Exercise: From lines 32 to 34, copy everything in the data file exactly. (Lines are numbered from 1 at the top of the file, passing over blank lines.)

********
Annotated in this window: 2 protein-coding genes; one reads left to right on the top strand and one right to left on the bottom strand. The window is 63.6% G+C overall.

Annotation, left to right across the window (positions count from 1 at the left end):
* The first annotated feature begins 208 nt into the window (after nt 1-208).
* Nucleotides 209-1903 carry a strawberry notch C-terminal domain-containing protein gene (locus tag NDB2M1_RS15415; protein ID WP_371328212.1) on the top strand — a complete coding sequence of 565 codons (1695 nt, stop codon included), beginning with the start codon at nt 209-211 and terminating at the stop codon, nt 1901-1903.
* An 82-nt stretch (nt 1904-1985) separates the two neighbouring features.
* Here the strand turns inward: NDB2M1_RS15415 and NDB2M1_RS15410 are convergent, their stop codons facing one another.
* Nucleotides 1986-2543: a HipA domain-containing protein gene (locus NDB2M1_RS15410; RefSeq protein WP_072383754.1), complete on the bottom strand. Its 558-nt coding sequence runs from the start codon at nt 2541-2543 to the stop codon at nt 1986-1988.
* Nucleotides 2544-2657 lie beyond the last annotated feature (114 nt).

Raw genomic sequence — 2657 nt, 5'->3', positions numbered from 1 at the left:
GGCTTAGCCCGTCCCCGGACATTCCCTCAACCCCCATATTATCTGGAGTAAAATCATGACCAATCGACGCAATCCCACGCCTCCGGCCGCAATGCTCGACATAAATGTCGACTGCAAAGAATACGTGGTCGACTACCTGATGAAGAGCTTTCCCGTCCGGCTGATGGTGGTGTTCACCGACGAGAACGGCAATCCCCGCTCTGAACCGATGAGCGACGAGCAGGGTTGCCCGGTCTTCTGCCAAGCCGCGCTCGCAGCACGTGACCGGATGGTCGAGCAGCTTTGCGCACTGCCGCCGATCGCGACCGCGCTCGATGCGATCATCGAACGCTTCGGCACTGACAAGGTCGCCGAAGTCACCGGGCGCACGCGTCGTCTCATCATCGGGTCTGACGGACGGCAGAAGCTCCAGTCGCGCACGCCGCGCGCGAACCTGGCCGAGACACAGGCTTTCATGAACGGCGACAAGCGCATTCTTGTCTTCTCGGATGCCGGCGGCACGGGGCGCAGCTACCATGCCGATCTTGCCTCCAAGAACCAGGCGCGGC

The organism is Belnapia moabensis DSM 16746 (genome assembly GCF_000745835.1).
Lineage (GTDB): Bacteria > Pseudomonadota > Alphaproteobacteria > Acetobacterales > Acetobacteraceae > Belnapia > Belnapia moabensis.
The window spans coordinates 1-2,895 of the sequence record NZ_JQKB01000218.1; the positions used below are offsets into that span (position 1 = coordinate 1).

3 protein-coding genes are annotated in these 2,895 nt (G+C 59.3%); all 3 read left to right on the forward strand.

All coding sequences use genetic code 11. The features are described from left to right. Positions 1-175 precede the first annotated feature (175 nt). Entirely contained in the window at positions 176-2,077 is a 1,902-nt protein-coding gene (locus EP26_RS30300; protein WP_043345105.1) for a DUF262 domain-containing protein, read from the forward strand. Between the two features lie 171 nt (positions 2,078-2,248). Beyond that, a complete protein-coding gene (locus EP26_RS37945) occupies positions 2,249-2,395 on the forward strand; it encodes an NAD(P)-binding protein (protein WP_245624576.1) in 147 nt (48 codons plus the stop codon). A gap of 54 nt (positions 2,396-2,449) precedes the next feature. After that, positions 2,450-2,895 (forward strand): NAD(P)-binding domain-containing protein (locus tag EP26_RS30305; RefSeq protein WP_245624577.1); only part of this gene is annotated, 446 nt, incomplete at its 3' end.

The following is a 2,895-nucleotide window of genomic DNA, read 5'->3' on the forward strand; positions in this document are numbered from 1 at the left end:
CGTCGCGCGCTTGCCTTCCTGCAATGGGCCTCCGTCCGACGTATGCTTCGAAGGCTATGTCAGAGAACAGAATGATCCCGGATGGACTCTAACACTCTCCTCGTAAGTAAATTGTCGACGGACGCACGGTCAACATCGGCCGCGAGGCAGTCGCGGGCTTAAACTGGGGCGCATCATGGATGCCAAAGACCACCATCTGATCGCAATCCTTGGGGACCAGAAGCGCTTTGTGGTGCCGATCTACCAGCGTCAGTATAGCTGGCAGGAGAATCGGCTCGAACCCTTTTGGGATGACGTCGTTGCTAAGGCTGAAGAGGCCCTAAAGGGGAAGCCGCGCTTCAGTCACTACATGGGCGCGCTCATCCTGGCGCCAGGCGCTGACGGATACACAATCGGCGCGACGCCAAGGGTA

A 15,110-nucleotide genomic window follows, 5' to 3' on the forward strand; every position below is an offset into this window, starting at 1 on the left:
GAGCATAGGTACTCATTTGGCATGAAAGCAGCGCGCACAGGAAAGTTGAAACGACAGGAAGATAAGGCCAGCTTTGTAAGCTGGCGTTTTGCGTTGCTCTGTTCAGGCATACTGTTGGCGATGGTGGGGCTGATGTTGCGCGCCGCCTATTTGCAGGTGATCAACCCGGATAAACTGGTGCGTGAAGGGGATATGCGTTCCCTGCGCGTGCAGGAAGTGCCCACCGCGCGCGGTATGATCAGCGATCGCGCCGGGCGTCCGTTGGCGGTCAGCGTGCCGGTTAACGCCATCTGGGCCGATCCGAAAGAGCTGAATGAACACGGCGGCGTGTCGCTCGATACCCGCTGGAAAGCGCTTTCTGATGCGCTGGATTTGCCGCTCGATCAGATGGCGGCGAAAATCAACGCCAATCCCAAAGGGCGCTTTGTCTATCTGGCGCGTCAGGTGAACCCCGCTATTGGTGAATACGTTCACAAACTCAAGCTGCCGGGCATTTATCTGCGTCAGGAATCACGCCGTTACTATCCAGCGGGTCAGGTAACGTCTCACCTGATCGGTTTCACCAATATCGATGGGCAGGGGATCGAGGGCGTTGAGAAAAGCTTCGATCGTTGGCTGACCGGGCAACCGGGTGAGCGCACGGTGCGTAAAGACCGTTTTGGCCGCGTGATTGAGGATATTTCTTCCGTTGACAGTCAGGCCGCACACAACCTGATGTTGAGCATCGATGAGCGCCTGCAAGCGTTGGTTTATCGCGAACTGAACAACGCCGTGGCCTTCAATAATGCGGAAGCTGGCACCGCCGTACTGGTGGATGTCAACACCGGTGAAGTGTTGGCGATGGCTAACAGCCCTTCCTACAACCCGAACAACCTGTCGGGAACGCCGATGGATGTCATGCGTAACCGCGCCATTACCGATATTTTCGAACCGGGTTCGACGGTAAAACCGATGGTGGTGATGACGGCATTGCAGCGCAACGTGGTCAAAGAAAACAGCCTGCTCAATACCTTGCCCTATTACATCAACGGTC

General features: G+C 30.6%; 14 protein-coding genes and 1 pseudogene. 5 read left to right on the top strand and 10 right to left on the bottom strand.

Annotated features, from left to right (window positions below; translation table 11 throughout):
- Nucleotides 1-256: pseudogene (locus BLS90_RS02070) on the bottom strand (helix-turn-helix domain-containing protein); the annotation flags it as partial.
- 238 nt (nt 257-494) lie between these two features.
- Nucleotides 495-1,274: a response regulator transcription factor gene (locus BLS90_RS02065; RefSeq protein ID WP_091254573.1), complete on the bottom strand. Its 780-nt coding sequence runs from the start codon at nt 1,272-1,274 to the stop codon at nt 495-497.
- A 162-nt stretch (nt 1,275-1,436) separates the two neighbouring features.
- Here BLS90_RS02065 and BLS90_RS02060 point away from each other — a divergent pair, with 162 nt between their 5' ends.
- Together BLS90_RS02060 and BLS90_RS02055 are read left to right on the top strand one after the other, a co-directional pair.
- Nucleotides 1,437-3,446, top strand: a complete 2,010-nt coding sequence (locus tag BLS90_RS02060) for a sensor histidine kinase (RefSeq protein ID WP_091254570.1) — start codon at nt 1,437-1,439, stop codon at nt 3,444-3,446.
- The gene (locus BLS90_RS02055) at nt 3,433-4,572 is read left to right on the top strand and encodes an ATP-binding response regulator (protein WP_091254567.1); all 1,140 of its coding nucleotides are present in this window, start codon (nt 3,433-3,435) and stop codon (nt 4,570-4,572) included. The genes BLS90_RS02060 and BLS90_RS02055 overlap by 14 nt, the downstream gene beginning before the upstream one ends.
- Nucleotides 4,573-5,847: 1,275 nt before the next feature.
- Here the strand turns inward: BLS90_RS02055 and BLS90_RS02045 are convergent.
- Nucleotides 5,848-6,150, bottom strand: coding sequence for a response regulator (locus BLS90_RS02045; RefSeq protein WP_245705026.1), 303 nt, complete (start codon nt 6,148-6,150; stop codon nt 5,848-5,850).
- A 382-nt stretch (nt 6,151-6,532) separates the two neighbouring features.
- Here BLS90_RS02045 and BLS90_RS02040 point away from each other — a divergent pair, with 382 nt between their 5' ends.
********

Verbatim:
- Nucleotides 5,848-6,150, bottom strand: coding sequence for a response regulator (locus BLS90_RS02045; RefSeq protein WP_245705026.1), 303 nt, complete (start codon nt 6,148-6,150; stop codon nt 5,848-5,850).
- A 382-nt stretch (nt 6,151-6,532) separates the two neighbouring features.
- Here BLS90_RS02045 and BLS90_RS02040 point away from each other — a divergent pair, with 382 nt between their 5' ends.